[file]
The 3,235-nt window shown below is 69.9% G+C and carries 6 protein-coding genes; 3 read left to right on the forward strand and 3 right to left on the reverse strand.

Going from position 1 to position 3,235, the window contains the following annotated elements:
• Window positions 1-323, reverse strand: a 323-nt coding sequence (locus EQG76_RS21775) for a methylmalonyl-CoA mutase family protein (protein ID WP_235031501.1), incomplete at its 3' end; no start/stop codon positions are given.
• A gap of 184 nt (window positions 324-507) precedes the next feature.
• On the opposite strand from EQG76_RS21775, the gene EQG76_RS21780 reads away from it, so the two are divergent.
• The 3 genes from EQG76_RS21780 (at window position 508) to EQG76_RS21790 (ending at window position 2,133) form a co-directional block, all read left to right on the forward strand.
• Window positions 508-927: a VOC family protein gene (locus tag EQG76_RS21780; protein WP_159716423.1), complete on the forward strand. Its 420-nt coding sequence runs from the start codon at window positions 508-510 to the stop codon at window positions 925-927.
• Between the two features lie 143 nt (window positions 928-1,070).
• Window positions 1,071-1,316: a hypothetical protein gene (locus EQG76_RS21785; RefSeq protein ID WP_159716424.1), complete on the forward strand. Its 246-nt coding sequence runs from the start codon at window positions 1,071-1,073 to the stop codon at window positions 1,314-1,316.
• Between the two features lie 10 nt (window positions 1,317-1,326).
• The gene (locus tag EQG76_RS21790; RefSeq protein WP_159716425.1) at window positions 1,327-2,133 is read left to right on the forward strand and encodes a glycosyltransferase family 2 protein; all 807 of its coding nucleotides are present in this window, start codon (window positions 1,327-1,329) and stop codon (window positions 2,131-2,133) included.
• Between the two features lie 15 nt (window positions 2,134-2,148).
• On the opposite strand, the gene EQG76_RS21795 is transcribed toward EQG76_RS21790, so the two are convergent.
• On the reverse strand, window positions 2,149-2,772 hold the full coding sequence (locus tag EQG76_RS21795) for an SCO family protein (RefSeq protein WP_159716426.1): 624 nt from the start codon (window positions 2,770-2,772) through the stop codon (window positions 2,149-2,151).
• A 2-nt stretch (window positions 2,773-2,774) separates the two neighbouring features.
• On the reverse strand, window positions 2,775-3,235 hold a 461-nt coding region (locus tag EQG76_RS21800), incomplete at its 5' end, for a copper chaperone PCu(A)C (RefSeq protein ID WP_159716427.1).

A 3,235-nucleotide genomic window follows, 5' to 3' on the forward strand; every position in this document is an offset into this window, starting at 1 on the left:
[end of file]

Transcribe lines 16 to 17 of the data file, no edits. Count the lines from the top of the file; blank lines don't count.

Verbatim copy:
• On the reverse strand, window positions 2,775-3,235 hold a 461-nt coding region (locus tag EQG76_RS21800), incomplete at its 5' end, for a copper chaperone PCu(A)C (RefSeq protein ID WP_159716427.1).

A 3,235-nucleotide genomic window follows, 5' to 3' on the forward strand; every position in this document is an offset into this window, starting at 1 on the left: